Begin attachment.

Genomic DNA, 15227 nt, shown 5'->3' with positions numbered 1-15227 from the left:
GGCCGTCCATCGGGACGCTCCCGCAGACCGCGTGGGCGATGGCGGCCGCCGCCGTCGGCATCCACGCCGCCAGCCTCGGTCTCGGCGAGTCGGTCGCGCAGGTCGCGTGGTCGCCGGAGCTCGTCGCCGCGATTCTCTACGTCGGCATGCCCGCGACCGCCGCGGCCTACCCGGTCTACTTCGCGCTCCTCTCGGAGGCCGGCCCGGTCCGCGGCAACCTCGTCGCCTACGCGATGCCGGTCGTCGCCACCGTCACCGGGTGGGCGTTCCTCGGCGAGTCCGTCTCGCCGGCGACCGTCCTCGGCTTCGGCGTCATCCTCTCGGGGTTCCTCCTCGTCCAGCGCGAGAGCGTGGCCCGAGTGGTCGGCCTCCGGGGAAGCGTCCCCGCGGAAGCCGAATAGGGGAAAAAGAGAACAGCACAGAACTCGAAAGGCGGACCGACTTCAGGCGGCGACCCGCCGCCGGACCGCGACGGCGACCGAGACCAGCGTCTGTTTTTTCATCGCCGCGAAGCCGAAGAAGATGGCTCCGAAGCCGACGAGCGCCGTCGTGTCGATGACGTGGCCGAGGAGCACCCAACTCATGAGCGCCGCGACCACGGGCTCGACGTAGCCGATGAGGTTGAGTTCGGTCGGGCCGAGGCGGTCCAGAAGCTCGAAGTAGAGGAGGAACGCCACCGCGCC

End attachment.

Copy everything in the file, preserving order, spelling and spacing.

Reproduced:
Genomic DNA, 15227 nt, shown 5'->3' with positions numbered 1-15227 from the left:
GGCCGTCCATCGGGACGCTCCCGCAGACCGCGTGGGCGATGGCGGCCGCCGCCGTCGGCATCCACGCCGCCAGCCTCGGTCTCGGCGAGTCGGTCGCGCAGGTCGCGTGGTCGCCGGAGCTCGTCGCCGCGATTCTCTACGTCGGCATGCCCGCGACCGCCGCGGCCTACCCGGTCTACTTCGCGCTCCTCTCGGAGGCCGGCCCGGTCCGCGGCAACCTCGTCGCCTACGCGATGCCGGTCGTCGCCACCGTCACCGGGTGGGCGTTCCTCGGCGAGTCCGTCTCGCCGGCGACCGTCCTCGGCTTCGGCGTCATCCTCTCGGGGTTCCTCCTCGTCCAGCGCGAGAGCGTGGCCCGAGTGGTCGGCCTCCGGGGAAGCGTCCCCGCGGAAGCCGAATAGGGGAAAAAGAGAACAGCACAGAACTCGAAAGGCGGACCGACTTCAGGCGGCGACCCGCCGCCGGACCGCGACGGCGACCGAGACCAGCGTCTGTTTTTTCATCGCCGCGAAGCCGAAGAAGATGGCTCCGAAGCCGACGAGCGCCGTCGTGTCGATGACGTGGCCGAGGAGCACCCAACTCATGAGCGCCGCGACCACGGGCTCGACGTAGCCGATGAGGTTGAGTTCGGTCGGGCCGAGGCGGTCCAGAAGCTCGAAGTAGAGGAGGAACGCCACCGCGCC